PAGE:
I have been craving a white silk camisole since forever.
Ok, at least since May this year.
My red silky Diana cami was in heavy rotation in 2018. So I felt there is definitely room for more such tops in my life and my wardrobe. I love my burgundy Diana, but it’s 100% polyester and felt I should treat myself to the real thing, i.e. some luscious, wonderful silk.
But what pattern to choose this time?
Now, I am a very contrary person. Whenever loads of people rave about something, I just tend to dig my heels in and refuse to jump on the band-wagon. I’ve never seen Titanic. I refused to read Harry Potter for years (luckily, I have seen the light since). I never owned Ugg boots.
And I never bought the Ogden cami pattern. Nor do I want to. Not that there is anything wrong with it, I’m sure all these people can’t be wrong, but not a day goes by when I don’t see someone wearing it on IG. So I’d rather not add my pics to that as well.
The Diana cami was the result of my rebelling against the Ogden the last time I wanted to make a cami. I think it’s a great pattern and I was half tempted to reach for it again.
However, the Kate bias top from Just Patterns came on my radar and I really wanted to try it out. This was because I read really good reviews about it, but also because I am a massive fan of Delphine personally and of the brand and her ethos and incredible transparency. Read this very honest post from Delphine and you will understand what I mean.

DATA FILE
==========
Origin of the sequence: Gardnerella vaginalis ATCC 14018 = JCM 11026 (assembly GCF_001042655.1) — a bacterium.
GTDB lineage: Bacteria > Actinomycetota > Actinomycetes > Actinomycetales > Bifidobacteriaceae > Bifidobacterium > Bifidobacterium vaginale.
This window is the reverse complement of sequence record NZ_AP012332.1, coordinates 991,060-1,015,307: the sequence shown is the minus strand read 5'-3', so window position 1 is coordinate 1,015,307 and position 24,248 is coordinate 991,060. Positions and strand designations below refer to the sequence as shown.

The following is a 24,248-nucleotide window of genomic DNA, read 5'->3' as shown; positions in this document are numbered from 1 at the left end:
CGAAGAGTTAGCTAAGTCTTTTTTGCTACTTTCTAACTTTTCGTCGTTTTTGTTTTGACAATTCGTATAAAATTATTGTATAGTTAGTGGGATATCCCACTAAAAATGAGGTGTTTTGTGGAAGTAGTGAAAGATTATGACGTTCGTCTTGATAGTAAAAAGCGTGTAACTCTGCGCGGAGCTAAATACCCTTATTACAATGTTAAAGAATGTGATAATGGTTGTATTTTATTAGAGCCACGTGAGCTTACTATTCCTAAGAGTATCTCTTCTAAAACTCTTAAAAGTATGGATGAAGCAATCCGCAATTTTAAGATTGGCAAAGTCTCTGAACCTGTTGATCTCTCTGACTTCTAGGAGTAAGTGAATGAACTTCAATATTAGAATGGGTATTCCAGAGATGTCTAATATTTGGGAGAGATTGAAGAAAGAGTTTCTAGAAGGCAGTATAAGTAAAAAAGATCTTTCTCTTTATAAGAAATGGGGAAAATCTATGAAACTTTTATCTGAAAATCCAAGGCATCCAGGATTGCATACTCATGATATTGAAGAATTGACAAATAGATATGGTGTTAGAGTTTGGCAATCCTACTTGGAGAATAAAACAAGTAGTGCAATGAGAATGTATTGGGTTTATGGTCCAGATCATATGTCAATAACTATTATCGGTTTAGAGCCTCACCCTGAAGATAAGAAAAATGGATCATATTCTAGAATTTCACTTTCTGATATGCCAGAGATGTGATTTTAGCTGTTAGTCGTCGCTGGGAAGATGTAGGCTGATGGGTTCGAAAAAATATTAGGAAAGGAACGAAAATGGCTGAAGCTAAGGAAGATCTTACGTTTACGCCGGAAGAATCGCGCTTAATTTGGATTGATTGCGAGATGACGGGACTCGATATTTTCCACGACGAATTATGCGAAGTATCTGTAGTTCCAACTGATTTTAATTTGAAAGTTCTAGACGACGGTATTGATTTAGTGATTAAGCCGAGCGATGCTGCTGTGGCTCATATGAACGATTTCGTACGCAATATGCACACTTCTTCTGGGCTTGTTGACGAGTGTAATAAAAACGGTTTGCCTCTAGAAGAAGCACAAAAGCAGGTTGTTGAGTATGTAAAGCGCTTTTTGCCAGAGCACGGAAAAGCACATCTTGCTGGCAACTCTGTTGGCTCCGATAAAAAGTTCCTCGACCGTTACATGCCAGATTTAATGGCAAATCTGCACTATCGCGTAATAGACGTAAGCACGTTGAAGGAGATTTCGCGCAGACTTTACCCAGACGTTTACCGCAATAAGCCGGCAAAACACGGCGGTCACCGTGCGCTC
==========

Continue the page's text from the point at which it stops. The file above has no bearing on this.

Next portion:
As to the fabric, this is one of my best finds of the year. In April, I was invited to a Bloggers’ Event at Fashion Capital, a very interesting organisation in North London. They have a production line for brands and designers looking to produce small runs. They also run a fantastic training facility for people who want to learn industrial sewing skills, helping young people to train and get ready for the workplace. And lastly, and this is the best part, they also have an end-of-line fabric shop where they sell fabric leftovers from the work they do for their customers. The prices are great but more importantly for me, this is overstock or deadstock fabric, so it’s a more sustainable source of fabric. Check out this great article on Indiesew to understand more about why it’s better than new (milled) fabric.
Why you need a silk camisole in your meaningful wardrobe
If we go back to my list of what a meaningful wardrobe is, a silk camisole, made by you or even a very good quality shop bought one, pretty much ticks all the boxes. And it looks and feels awesome too!!
Quality and durability
Silk is a very long lasting material. It’s the strongest natural fibre, so properly taken care of, you would be able to enjoy it for a long time to come.